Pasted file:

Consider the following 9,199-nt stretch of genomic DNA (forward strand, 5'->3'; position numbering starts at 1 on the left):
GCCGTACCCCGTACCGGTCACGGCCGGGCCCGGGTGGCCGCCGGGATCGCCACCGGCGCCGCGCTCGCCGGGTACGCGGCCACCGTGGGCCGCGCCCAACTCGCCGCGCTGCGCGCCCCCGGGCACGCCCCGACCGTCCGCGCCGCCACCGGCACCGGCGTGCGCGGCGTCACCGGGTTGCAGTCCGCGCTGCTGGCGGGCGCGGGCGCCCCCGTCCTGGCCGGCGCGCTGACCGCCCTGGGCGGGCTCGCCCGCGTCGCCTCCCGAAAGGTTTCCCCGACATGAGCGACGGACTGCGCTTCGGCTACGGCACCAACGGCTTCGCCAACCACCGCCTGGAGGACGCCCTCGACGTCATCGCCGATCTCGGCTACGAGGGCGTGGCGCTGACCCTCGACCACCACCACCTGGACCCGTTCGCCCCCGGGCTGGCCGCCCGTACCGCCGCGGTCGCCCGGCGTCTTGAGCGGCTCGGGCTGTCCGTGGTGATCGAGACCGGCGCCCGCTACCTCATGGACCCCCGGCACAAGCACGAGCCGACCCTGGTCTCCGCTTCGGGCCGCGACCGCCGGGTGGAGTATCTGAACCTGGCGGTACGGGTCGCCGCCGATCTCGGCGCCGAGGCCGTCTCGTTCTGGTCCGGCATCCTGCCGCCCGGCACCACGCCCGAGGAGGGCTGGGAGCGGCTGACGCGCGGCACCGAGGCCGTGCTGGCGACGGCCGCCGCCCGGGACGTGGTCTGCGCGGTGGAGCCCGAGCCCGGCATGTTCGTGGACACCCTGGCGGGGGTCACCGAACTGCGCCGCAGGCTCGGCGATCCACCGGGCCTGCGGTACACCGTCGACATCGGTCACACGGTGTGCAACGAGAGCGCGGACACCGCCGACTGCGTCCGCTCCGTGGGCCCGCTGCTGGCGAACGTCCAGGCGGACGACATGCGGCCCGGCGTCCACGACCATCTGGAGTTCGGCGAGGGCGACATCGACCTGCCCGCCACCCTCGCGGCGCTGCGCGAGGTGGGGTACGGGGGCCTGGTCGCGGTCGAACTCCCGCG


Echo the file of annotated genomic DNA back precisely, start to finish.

Consider the following 9,199-nt stretch of genomic DNA (forward strand, 5'->3'; position numbering starts at 1 on the left):
GCCGTACCCCGTACCGGTCACGGCCGGGCCCGGGTGGCCGCCGGGATCGCCACCGGCGCCGCGCTCGCCGGGTACGCGGCCACCGTGGGCCGCGCCCAACTCGCCGCGCTGCGCGCCCCCGGGCACGCCCCGACCGTCCGCGCCGCCACCGGCACCGGCGTGCGCGGCGTCACCGGGTTGCAGTCCGCGCTGCTGGCGGGCGCGGGCGCCCCCGTCCTGGCCGGCGCGCTGACCGCCCTGGGCGGGCTCGCCCGCGTCGCCTCCCGAAAGGTTTCCCCGACATGAGCGACGGACTGCGCTTCGGCTACGGCACCAACGGCTTCGCCAACCACCGCCTGGAGGACGCCCTCGACGTCATCGCCGATCTCGGCTACGAGGGCGTGGCGCTGACCCTCGACCACCACCACCTGGACCCGTTCGCCCCCGGGCTGGCCGCCCGTACCGCCGCGGTCGCCCGGCGTCTTGAGCGGCTCGGGCTGTCCGTGGTGATCGAGACCGGCGCCCGCTACCTCATGGACCCCCGGCACAAGCACGAGCCGACCCTGGTCTCCGCTTCGGGCCGCGACCGCCGGGTGGAGTATCTGAACCTGGCGGTACGGGTCGCCGCCGATCTCGGCGCCGAGGCCGTCTCGTTCTGGTCCGGCATCCTGCCGCCCGGCACCACGCCCGAGGAGGGCTGGGAGCGGCTGACGCGCGGCACCGAGGCCGTGCTGGCGACGGCCGCCGCCCGGGACGTGGTCTGCGCGGTGGAGCCCGAGCCCGGCATGTTCGTGGACACCCTGGCGGGGGTCACCGAACTGCGCCGCAGGCTCGGCGATCCACCGGGCCTGCGGTACACCGTCGACATCGGTCACACGGTGTGCAACGAGAGCGCGGACACCGCCGACTGCGTCCGCTCCGTGGGCCCGCTGCTGGCGAACGTCCAGGCGGACGACATGCGGCCCGGCGTCCACGACCATCTGGAGTTCGGCGAGGGCGACATCGACCTGCCCGCCACCCTCGCGGCGCTGCGCGAGGTGGGGTACGGGGGCCTGGTCGCGGTCGAACTCCCGCG